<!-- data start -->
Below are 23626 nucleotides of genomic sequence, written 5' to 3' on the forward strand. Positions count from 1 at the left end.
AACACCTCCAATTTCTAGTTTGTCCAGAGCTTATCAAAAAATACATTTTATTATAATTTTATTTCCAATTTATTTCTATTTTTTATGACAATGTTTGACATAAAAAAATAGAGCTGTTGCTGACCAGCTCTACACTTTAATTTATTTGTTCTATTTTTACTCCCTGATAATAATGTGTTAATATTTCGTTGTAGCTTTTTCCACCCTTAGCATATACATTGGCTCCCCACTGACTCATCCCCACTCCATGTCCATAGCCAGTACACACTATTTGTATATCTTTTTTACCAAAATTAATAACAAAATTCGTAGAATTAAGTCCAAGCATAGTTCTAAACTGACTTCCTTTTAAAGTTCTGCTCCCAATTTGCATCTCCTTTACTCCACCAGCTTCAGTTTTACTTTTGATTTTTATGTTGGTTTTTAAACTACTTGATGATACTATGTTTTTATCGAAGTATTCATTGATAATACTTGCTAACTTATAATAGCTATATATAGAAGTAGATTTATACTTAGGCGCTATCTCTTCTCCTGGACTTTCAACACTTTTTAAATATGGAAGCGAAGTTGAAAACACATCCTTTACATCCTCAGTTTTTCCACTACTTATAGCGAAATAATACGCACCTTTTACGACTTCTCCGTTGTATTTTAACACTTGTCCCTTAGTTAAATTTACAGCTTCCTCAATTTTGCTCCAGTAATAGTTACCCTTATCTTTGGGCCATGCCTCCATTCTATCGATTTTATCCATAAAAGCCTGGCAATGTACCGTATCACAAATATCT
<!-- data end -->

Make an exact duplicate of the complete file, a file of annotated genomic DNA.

Below are 23626 nucleotides of genomic sequence, written 5' to 3' on the forward strand. Positions count from 1 at the left end.
AACACCTCCAATTTCTAGTTTGTCCAGAGCTTATCAAAAAATACATTTTATTATAATTTTATTTCCAATTTATTTCTATTTTTTATGACAATGTTTGACATAAAAAAATAGAGCTGTTGCTGACCAGCTCTACACTTTAATTTATTTGTTCTATTTTTACTCCCTGATAATAATGTGTTAATATTTCGTTGTAGCTTTTTCCACCCTTAGCATATACATTGGCTCCCCACTGACTCATCCCCACTCCATGTCCATAGCCAGTACACACTATTTGTATATCTTTTTTACCAAAATTAATAACAAAATTCGTAGAATTAAGTCCAAGCATAGTTCTAAACTGACTTCCTTTTAAAGTTCTGCTCCCAATTTGCATCTCCTTTACTCCACCAGCTTCAGTTTTACTTTTGATTTTTATGTTGGTTTTTAAACTACTTGATGATACTATGTTTTTATCGAAGTATTCATTGATAATACTTGCTAACTTATAATAGCTATATATAGAAGTAGATTTATACTTAGGCGCTATCTCTTCTCCTGGACTTTCAACACTTTTTAAATATGGAAGCGAAGTTGAAAACACATCCTTTACATCCTCAGTTTTTCCACTACTTATAGCGAAATAATACGCACCTTTTACGACTTCTCCGTTGTATTTTAACACTTGTCCCTTAGTTAAATTTACAGCTTCCTCAATTTTGCTCCAGTAATAGTTACCCTTATCTTTGGGCCATGCCTCCATTCTATCGATTTTATCCATAAAAGCCTGGCAATGTACCGTATCACAAATATCT